Another feature FHA and USDA loans have in common is that both are available to homebuyers who might not qualify for other types of mortgages. The FHA loan program is meant for buyers who might have excellent, very good or fair credit scores and who aren’t able to make a large down payment. These buyers might have tried to apply for conventional mortgages but were turned down.

The USDA loan program is for buyers in rural or suburban areas who might not have enough income to qualify for another type of mortgage and who don’t have the down payment available for an FHA loan.

3. Fixed Interest Rates

Fixed Interest Rates

Both USDA and FHA loan programs offer borrowers fixed interest rates. A fixed interest rate stays the same throughout the loan term. If you take out an FHA mortgage with a 3.85% rate, you’ll pay 3.85% on day one and on the last day.

There are several advantages to getting a mortgage with a fixed rate. You always know what your monthly payments will be when the rate is constant. Getting a mortgage with a fixed rate also lets you lock in a rate when they are low, without worrying that it will increase in the future.

In contrast, adjustable-rate mortgages (ARMs) have interest rates that change on a set schedule, such as every three years. The rate on an ARM can jump one day, increasing the size of your monthly mortgage payment.

What’s the Difference Between FHA and USDA Loans?

While there are some similarities when you compare USDA loans versus FHA ones, the mortgages come from two distinct programs. There are some other notable differences between FHA and Rural Development loans.

1. Down Payment Requirements

One of the biggest differences between a USDA loan and an FHA loan is the down payment requirement. In short, you can get a USDA loan without making a down payment. The loan program is designed to make homeownership an option for buyers who would otherwise be excluded from the process.

To get an FHA loan, you need to put down at least 3.5% of the purchase price. The general down payment requirement for FHA loans ranges from 3.5% to 10%. You can put down more, but the usual recommendation is to consider another type of mortgage, such as a conventional mortgage, if you can afford a bigger down payment. The cost of an FHA loan’s mortgage insurance can make it more expensive than other options for borrowers who can make larger down payments.

2. Location Requirements

Another notable difference between the FHA and USDA loan programs is the location restrictions the USDA loan program has. If you want to buy a home with an FHA loan, you can purchase property anywhere in the country. You can buy a four-unit place in the heart of New York City or a sprawling ranch in the middle of Montana.

Location Requirements

That’s not the case with a USDA loan. The property you purchase with a USDA loan needs to be located in an eligible area. Eligible areas include rural parts of the country, as well as some suburban areas. You might be surprised at what counts as “rural” under the USDA’s definition, so unless you want to buy a home in a metropolitan area, it can be worthwhile to check the USDA’s eligibility map to see if your location qualifies.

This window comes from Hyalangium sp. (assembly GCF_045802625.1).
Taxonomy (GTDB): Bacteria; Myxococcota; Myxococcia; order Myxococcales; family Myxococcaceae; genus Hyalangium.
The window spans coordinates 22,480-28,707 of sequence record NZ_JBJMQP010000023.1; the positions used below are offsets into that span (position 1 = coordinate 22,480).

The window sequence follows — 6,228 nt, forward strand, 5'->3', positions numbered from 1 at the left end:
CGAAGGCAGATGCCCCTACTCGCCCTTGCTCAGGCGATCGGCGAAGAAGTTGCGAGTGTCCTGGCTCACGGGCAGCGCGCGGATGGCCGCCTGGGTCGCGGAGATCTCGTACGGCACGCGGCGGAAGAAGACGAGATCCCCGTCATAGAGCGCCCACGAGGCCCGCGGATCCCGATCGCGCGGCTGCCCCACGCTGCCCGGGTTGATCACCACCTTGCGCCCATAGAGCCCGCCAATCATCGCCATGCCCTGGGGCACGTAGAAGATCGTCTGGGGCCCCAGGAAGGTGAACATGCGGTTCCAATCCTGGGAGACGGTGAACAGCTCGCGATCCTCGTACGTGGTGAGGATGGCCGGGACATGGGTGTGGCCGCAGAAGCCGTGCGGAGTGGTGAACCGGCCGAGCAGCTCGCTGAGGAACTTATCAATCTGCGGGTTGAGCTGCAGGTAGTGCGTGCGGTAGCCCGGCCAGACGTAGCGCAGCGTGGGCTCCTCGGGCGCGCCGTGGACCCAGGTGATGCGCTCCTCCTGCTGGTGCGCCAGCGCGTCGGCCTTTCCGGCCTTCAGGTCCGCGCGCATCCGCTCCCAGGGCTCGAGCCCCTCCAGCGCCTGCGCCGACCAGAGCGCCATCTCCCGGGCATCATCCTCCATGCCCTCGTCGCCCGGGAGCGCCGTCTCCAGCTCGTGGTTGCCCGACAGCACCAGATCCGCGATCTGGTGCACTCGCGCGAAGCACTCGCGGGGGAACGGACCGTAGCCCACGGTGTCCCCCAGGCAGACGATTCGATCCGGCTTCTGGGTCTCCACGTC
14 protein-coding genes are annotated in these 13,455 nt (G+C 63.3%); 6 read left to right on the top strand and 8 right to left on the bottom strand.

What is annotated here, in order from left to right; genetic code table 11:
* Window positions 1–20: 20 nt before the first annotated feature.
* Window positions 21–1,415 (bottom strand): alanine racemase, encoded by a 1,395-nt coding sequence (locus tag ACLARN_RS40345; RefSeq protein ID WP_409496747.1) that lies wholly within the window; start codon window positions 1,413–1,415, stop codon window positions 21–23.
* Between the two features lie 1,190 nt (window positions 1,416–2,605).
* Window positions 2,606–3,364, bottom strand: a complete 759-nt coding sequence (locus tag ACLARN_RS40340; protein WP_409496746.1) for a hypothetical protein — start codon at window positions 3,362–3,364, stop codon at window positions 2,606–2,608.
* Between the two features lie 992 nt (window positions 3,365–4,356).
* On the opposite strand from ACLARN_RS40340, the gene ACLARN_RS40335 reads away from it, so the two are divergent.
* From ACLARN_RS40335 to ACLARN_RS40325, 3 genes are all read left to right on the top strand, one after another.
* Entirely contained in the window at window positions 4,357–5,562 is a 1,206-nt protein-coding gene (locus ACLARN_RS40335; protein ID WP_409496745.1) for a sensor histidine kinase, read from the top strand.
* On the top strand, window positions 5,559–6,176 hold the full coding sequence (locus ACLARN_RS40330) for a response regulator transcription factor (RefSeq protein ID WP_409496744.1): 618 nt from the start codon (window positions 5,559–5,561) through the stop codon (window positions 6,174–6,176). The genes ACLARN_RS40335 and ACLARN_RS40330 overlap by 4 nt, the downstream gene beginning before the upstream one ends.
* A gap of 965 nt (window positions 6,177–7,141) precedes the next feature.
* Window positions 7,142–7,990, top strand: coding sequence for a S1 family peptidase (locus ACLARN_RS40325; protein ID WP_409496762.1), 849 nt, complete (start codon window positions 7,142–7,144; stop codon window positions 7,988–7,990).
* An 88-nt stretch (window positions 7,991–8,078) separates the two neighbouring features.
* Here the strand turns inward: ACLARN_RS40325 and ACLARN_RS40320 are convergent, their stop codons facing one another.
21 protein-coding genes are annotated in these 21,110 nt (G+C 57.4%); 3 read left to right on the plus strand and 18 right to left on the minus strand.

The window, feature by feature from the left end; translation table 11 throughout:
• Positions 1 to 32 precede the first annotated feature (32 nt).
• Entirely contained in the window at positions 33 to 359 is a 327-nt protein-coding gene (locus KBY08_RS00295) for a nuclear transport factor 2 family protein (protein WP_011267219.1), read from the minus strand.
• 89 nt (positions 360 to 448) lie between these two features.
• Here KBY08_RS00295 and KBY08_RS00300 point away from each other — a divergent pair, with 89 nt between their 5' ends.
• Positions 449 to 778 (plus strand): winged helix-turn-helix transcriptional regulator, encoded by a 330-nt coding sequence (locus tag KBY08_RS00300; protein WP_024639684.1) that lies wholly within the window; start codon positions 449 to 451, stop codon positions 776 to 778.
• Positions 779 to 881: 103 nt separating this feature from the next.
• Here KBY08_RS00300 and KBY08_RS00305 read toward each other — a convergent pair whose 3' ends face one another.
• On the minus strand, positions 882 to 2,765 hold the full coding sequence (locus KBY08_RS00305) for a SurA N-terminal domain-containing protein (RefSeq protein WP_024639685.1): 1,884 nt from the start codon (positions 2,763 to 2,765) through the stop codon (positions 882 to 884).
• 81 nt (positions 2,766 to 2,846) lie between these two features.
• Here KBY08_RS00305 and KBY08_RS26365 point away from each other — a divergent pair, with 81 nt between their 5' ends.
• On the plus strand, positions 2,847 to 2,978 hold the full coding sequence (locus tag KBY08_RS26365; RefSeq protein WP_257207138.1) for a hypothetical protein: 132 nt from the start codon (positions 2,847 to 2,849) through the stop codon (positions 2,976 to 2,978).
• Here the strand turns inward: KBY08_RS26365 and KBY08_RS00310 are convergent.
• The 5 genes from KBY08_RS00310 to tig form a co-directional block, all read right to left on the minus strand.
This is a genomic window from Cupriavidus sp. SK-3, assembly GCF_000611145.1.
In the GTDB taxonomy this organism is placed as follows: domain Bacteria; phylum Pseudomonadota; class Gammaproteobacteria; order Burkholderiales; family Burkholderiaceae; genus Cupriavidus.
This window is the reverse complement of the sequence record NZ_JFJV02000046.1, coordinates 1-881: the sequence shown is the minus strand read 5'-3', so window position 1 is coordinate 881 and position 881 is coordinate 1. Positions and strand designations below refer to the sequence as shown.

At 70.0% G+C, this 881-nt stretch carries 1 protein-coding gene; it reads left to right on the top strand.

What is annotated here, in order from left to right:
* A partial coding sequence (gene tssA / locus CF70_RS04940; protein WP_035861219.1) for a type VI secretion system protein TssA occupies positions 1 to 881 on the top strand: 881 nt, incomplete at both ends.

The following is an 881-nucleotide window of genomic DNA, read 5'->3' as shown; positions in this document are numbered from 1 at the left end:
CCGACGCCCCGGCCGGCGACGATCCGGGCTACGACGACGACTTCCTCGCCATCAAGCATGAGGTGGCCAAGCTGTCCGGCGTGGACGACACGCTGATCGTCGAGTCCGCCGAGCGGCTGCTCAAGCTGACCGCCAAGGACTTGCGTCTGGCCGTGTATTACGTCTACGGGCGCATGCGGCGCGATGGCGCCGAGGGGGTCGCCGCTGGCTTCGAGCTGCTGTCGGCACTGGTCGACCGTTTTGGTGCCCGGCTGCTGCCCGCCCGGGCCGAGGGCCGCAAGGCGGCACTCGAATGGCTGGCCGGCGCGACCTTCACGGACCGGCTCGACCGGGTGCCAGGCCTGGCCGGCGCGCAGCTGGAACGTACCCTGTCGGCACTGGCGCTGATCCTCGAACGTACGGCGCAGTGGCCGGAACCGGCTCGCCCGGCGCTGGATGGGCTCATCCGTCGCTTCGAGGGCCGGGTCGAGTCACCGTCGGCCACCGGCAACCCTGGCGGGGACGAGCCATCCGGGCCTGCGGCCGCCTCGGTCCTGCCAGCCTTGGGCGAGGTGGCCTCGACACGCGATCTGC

3. Credit Score Eligibility

Your credit score plays a part in the approval process when you want to get a mortgage to buy a home. But, in the case of an FHA or USDA loan, it might play less of a part than it would if you were applying for a conventional mortgage.

Both loan programs have more lenient credit requirements than other mortgage programs. The USDA loan program has no set credit requirements. That said, the lender you work with might have its own set of requirements for borrowers who want to apply for a USDA loan. Often, a credit score over 640 is recommended for people who are interested in a USDA loan.

The credit requirements for an FHA loan determine the size of the down payment you can make. If your score is less than 580 but more than 500, you can qualify for an FHA loan but need to put down 10%. If your score is over 580, you can put down as little as 3.5%.

4. Mortgage Insurance Requirements

Mortgage insurance is part of the bargain whether you apply for an FHA or a USDA loan. But the amount of your mortgage insurance premiums will vary considerably depending on the program you choose.

FHA loans have higher mortgage insurance premiums than USDA loans, particularly if you make a smaller down payment. If you put down the minimum 3.5%, your monthly mortgage insurance premium will be 0.85% of the loan amount. You need to pay the premium for the entire term of the mortgage. The monthly premium is in addition to the 1.75% you paid upfront.

The required premiums, or funding fee, for a USDA loan aren’t more than 0.5% of the remaining balance and 3.75% upfront. You have to pay the monthly premium through the entire term of the USDA loan.

5. Closing Costs

With both a USDA and an FHA loan, the borrower is responsible for paying closing costs. But how the closing costs are handled can differ. With a USDA loan, you can borrow more than the value of the home and use some of the extra money to cover closing costs. That’s usually not an option with an FHA loan. Financing some or all of the closing costs can make buying a home more affordable.

An FHA loan does allow you to accept seller concessions or a seller assist. If you’re buying a home in a buyer’s market, meaning there are more houses for sale than people interested in buying, you might be able to get the seller to contribute to your closing costs. Usually, a seller assist is tougher to get in a seller’s market, when there are more buyers than homes available.

6. Income Requirements

Income Requirements

Your income doesn’t matter if you’re interested in an FHA loan. There are no maximum or minimum income requirements, aside from being able to prove that you have an income and that it’s enough to pay back your loan. Usually, you’ll need to provide tax returns, pay stubs and proof of employment when you apply for an FHA loan.